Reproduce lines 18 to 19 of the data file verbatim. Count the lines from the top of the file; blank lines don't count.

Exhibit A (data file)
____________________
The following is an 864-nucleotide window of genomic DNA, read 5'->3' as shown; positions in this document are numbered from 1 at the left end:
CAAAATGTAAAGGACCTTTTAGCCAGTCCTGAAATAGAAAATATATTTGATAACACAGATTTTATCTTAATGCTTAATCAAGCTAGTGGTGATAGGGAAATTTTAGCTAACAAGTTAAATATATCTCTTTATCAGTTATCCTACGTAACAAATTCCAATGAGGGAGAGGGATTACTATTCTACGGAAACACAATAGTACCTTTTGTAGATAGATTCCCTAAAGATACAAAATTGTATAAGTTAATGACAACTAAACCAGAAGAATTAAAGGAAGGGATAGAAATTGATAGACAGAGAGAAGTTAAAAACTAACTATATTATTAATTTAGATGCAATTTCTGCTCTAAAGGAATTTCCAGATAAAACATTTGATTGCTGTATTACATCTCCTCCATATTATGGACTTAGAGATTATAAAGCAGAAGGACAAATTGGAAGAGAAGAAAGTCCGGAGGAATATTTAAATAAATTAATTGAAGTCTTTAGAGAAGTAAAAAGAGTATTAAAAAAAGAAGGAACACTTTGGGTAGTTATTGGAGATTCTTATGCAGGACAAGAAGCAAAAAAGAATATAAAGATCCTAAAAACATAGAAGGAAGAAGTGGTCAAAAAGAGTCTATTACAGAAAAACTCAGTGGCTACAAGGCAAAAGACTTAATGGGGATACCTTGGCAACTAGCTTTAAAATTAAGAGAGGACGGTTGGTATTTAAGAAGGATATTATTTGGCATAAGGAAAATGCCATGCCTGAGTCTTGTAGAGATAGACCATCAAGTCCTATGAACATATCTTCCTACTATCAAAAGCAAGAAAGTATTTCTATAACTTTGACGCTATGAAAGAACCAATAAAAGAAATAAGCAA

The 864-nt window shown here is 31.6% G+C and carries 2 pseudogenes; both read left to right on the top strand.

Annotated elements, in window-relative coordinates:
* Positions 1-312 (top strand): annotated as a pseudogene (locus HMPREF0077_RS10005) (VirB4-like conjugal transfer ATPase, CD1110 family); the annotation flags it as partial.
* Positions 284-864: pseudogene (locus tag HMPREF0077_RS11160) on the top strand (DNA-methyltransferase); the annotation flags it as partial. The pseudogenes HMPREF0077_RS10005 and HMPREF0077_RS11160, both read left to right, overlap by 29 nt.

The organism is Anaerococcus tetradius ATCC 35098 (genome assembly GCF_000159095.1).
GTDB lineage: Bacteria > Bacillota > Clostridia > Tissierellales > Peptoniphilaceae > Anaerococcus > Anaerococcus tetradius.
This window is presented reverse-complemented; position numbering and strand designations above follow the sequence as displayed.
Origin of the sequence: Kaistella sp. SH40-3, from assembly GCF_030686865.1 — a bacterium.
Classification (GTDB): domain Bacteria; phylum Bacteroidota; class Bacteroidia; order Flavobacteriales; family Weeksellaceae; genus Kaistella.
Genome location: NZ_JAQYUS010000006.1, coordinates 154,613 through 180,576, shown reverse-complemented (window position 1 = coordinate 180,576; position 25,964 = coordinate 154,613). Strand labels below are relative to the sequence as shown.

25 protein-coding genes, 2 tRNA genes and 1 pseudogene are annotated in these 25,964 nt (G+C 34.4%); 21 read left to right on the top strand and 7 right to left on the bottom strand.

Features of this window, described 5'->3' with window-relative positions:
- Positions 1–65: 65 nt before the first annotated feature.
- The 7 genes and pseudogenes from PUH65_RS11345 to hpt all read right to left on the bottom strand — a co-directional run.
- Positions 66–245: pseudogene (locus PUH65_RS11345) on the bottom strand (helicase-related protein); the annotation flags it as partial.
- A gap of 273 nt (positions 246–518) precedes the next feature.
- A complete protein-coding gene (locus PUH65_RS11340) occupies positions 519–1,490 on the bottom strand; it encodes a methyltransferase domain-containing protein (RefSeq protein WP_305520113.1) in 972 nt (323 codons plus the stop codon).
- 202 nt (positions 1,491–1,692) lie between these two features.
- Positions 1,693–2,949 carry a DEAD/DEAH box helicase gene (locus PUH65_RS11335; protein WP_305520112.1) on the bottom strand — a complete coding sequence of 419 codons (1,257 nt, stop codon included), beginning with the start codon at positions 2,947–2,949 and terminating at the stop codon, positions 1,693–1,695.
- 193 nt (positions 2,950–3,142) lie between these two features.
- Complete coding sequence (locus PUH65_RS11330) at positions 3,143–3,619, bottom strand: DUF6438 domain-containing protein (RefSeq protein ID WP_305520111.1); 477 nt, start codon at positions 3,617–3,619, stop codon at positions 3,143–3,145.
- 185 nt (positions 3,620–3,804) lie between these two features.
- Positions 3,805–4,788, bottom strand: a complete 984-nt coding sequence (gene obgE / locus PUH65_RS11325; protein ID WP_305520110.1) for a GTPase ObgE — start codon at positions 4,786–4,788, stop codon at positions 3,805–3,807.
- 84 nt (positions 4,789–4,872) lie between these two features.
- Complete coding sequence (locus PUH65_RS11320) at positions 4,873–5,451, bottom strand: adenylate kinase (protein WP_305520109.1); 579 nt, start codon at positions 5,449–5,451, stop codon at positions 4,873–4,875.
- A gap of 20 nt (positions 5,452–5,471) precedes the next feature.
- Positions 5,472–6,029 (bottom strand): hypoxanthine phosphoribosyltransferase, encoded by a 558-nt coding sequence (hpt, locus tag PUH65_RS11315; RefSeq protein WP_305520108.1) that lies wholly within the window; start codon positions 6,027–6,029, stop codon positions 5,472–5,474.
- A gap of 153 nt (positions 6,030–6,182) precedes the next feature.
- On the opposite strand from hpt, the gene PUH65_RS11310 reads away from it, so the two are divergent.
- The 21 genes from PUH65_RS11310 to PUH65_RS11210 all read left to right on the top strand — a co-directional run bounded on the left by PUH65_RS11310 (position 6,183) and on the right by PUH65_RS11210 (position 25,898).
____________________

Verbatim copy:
- A gap of 273 nt (positions 246–518) precedes the next feature.
- A complete protein-coding gene (locus PUH65_RS11340) occupies positions 519–1,490 on the bottom strand; it encodes a methyltransferase domain-containing protein (RefSeq protein WP_305520113.1) in 972 nt (323 codons plus the stop codon).